This week Scott Morrison was mocked by the more boorish element of his constituency for not skolling a glass of beer.
Mr Morrison has been photographed nursing glasses of lager, as he tours the nation’s drinking houses to show the blue-singlet crowd he is sort of one of them – but he baulked at the challenge of a rapid transfusion of the sacred amber potion that, according to drongo legend, makes all Australians such great friends.
Pity. Mr Morrison, with one eye on his God and the other on grand ambition – that he rule a hundred years! – could learn something from the once-mighty Wari people.
Five hundred years of cheers
The Wari empire was based on what we now call Peru. It thrived 1000 years ago and took in most of the Andes.
For five centuries, from 600 AD to 1100 AD, it hummed along peacefully and prosperously before eventually losing sway to the more famous Incas.
According to a new study, archaeologists have discovered the answer to the empire’s longevity: A steady supply of beer.
The project began nearly 20 years ago, when a team led by Ryan Williams, an associate curator and head of anthropology at the Field Museum in Chicago, discovered an ancient Wari brewery in Cerro Baúl in the mountains of southern Peru.
“It was like a microbrewery in some respects. It was a production house, but the brew houses and taverns would have been right next door,” said Dr Williams, in a prepared statement.
Because the beer the Wari brewed – a light, sour beverage called chicha – was only good for about a week after being made, it wasn’t shipped offsite. People had to come to festivals to drink it, and to re-affirm their allegiance to both the Wari gods and human leaders.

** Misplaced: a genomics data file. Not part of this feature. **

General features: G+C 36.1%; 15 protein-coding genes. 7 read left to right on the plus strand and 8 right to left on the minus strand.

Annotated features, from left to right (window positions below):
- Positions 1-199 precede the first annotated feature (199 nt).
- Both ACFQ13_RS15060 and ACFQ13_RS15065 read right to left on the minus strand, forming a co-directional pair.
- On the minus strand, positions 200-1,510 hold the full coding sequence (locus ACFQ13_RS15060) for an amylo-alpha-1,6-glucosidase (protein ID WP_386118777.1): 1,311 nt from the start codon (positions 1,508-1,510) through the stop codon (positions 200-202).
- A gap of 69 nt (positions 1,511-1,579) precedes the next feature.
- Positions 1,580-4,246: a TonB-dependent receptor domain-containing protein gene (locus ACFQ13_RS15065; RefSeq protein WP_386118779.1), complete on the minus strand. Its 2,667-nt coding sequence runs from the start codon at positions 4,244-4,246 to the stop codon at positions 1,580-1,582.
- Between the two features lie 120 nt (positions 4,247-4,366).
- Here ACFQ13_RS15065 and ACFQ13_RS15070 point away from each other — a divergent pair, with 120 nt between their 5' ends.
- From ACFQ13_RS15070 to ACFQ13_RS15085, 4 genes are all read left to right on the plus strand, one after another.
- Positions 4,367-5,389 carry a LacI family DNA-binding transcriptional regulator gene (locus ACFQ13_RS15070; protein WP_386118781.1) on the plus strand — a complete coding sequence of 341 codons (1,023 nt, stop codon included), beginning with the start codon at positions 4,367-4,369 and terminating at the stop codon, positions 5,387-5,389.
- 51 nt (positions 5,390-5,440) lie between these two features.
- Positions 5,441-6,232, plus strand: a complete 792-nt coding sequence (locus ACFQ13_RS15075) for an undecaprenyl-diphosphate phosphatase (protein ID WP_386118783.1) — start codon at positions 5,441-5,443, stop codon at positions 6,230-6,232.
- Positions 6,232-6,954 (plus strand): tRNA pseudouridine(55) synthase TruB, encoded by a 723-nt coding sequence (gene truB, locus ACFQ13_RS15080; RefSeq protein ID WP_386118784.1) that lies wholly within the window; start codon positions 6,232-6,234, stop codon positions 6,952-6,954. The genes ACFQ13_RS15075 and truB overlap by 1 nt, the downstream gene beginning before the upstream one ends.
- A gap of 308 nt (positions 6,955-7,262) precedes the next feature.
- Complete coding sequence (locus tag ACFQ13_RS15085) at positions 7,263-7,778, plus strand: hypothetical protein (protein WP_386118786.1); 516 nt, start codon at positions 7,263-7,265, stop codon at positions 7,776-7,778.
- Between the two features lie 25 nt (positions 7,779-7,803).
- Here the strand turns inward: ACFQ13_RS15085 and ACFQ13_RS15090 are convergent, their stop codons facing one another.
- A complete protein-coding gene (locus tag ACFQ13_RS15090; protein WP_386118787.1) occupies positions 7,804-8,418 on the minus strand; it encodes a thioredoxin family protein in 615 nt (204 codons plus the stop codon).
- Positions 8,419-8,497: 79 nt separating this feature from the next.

“People would have come into this site, in these festive moments, in order to recreate and reaffirm their affiliation with these Wari lords and maybe bring tribute and pledge loyalty to the Wari state,” Dr Williams said.
A drought-proof drop
Ordinarily, this beer-enabled political stability might have been threatened during times of drought.
But the archaeologists, analysing fragments of pottery, found the chicha was brewed from the berries of a local drought-resistant pepper tree.
Which is why the authors of the study argue that this steady, reliable access to beer helped maintain unity in the empire.
“This study helps us understand how beer fed the creation of complex political organisations,” Dr Williams said.
“We were able to apply new technologies to capture information about how ancient beer was produced and what it meant to societies in the past.”
Part of the research involved shooting a laser at a shard of a beer vessel to remove a fleck of dust, which was then heated “to the temperature of the surface of the Sun” to break down the molecules.
This allowed the researchers to establish what atomic elements made up the sample – and thus where the clay came from and what the beer was made of.
Laser technology meets old clay pots
“The cool thing about this study is that we’re getting down to the atomic level,” Dr Williams said.
“We’re counting atoms in the pores of the ceramics or trying to reconstruct and count the masses of molecules that were in the original drink from 1000 years ago that got embedded into the empty spaces between grains of clay in the ceramic vessels, and that’s what’s telling us the new information about what the beer was made of and where the ceramic vessels were produced.”
The question is, will archaeologists one day analyse a lost beer glass from 2019 and find that it played a vital role in the political fate of a nation?